It seems that Light and its associated concrete subclasses (PointLight, SpotLight, …) rely on a simple shallow .clone() implementation. That means that if I import a Light and then clone it, all the clones share the same instance of Color, Position, Direction. Changing the Color, Position, Direction of any one Light, changes it for all.
So if I import a SpotLight, in order to leverage externally defined attributes like Color and range and angles, etc, and then clone() it and try to position the various SpotLights in different places, they all end up in the same place since they are all sharing the same instance of the Position vector.
Is this really how .clone() for a Light is supposed to work? Is this just a bug? What is the recommended approach for getting a copy of a Light that starts with the same attributes as another, but which can subsequently be customized without altering the original?
That’s definately a bug.
At least for Position and Direction we should have a different instance each clone.
For the Colour it would make sense aswell, since if you’d want to save that RAM you could do it manually after cloning.
Agreed, that the position of a PointLight should be cloned, not shared. It doesn’t make much sense.
My humble oppinion: Better this way than the other way around (shallow cloning is okay or even better here). Usually lights share the same color if they are of same type (e.g. street lights or lamps in hallways). And you can all deactivate or activate them at the same time (e.g. “street light - day or night” or “hallway - power of building on or off”).
But if it were the other way around, it should be clear from the API that lamps could share the same ColorRGBA - it must be clear if I can make them share the same ColorRGBA instances.
But I suggest to stay consistent - either clone all or share all.
It’s a bug… it has to be since there is no way to change the color instance of a light. You can call setColor() all day long but it’s only going to call color.set() on its internal value that’s now shared among all of the clones.
Funny thing if you have a j3o with a light in it and load it multiple times then they will also share the same position, color, etc…
In my SDK it shows only 4 sub classes. Okay, the PBR light is in a different fork (and I’m sure that @nehon has read this thread). These lights I see have very few and already cloneable attributes - e.g. PointLight has two float and one Vector3f. The base class is not that complicated too - just clone the color instance.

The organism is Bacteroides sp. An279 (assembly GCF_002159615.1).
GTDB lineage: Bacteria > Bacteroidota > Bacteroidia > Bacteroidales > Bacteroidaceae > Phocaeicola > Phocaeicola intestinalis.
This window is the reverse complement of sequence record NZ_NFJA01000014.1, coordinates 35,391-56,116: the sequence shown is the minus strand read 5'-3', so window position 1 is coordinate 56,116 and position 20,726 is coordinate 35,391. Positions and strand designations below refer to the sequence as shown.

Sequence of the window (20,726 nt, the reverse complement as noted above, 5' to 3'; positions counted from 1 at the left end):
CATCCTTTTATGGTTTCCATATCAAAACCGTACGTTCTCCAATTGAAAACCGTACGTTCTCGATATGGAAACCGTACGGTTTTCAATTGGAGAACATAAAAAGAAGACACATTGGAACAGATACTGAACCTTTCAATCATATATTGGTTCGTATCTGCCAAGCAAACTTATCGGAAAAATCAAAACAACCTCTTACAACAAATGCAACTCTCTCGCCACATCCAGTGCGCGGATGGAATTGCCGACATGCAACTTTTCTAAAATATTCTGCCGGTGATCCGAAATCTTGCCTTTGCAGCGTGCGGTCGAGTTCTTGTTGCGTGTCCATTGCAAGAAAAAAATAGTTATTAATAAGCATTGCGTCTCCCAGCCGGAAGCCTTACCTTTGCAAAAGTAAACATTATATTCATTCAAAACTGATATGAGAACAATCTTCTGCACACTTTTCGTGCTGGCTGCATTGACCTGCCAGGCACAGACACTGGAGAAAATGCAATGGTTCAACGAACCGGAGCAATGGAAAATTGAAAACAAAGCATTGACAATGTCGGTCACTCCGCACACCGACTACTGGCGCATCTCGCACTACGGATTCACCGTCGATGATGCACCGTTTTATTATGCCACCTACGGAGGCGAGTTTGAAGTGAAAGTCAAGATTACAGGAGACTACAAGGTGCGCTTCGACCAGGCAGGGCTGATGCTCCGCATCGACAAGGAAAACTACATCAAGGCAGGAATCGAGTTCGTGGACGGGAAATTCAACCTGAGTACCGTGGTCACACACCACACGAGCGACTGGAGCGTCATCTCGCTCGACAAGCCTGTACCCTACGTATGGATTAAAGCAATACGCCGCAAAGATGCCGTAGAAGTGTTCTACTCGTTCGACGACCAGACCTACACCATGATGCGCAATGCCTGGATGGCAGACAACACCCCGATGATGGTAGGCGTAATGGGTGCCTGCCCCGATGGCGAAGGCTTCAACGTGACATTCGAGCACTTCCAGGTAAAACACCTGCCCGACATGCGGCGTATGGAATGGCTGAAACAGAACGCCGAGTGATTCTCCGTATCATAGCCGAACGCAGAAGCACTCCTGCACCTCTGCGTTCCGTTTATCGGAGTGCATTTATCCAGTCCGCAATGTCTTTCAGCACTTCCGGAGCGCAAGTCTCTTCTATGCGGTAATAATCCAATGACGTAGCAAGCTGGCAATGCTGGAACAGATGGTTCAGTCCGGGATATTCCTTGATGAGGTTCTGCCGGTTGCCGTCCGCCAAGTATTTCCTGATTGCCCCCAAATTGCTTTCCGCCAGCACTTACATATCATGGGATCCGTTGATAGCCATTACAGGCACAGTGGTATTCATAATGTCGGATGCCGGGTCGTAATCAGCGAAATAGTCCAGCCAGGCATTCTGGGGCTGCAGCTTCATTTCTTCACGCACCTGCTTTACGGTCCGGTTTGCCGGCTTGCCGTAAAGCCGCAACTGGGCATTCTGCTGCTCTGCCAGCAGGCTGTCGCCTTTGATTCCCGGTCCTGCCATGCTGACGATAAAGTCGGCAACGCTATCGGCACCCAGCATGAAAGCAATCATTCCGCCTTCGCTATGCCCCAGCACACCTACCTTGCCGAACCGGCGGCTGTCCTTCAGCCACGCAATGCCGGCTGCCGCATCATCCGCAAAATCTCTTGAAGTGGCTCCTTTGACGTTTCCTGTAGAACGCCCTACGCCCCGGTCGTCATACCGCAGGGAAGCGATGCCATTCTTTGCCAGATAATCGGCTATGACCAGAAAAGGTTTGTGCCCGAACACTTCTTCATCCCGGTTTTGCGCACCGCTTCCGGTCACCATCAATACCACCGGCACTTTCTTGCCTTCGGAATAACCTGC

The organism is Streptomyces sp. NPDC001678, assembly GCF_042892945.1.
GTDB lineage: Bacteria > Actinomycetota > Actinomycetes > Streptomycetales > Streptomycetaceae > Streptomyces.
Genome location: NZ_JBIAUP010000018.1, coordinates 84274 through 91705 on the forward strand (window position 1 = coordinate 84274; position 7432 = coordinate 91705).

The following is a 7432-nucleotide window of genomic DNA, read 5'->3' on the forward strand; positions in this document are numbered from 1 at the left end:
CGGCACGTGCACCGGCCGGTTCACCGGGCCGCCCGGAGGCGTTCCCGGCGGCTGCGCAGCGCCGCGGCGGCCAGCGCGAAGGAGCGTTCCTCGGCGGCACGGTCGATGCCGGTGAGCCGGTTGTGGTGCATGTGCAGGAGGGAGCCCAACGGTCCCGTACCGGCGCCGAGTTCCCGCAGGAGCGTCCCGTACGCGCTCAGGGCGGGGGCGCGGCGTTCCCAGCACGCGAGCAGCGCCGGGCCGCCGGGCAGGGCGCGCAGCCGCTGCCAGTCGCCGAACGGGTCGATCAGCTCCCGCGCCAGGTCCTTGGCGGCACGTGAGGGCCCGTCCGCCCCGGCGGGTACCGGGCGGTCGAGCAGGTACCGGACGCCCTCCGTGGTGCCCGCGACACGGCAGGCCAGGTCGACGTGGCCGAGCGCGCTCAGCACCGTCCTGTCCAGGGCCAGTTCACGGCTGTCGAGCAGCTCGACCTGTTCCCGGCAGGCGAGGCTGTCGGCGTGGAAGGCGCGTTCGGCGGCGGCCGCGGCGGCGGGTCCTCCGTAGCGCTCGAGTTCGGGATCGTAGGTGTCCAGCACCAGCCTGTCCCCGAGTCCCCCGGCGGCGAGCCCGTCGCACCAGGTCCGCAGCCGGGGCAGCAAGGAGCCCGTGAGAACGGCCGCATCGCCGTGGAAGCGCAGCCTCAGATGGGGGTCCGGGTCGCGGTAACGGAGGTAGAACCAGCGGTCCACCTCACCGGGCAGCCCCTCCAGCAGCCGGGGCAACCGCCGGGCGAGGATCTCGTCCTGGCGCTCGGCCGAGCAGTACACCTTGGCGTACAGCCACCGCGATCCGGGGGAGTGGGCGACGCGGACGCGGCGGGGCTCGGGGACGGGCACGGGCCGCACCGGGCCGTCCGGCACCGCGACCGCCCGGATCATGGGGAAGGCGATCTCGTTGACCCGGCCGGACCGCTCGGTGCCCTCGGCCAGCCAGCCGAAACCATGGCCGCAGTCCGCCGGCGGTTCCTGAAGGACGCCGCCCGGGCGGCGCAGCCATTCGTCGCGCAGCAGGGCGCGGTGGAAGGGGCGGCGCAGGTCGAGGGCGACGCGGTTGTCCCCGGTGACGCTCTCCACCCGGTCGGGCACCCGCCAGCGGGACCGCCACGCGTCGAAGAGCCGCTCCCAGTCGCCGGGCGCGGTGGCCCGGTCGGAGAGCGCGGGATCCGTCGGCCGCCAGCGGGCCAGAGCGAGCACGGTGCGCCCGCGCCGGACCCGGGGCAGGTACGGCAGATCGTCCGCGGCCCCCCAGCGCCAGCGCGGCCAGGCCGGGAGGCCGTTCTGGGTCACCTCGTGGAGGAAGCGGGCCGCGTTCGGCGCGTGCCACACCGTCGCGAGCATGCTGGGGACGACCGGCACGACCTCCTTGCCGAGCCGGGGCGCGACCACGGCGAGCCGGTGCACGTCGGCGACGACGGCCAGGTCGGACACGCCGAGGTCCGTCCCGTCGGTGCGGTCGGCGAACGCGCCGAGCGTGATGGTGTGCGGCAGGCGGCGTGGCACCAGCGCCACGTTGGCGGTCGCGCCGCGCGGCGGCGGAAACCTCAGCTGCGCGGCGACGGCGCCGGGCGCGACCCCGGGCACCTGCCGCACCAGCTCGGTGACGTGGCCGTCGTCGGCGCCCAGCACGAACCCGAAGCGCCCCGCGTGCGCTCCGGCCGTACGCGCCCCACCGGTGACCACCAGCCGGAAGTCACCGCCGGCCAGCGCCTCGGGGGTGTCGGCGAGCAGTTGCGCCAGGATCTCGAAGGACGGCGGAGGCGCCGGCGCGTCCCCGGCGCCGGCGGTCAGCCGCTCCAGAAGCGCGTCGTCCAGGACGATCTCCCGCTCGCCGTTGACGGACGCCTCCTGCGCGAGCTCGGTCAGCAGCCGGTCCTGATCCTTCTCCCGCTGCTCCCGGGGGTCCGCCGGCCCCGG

That’s why I use ColorRGBA.Blue.clone() even if not really needed. But for newbies we should make a tutorial that lists that as one of the many pitfalls of jME. We could also tell them to use myColor.set(ColorRGBA.Blue).
Though it would be better to simply don’t use Local on any light, vector whatever processing function because (as the first part of the chain), even if it wasn’t for the Blue you could also have other shared instances.
Using your clone approach would remove the improvement again (since you have different instances).
Additionally it occassionally happens that people wonder why their mult doesn’t work as expected, so there is the need to explain that.
I know, I shouldn’t, but I’m using that “feature” in the upcoming demo game: Just change the r,g,b,a attributes of a ColorRGBA instance used in a material and then the material changes color too. I found this to be pretty nice and concise. But it kind of brakes the rule to always use a setter - because it’s like using the getter and then setting some of the attributes directly (I know I could use a chain like: material.setColor(material.getColor()) but found this to be so overly verbose) So, this works for materials now:
color.r = 0.5f
Yes, I use this feature also… for vec3, vec4, and color. All the time.
There’s been talk of optimizing how material parameters are loaded to avoid the constant resetting of values that don’t change… but if/when that change makes it into core then I will follow up with one that lets us specifically mark some as dynamic. (At least until I add scene graph based material parameter overrides.)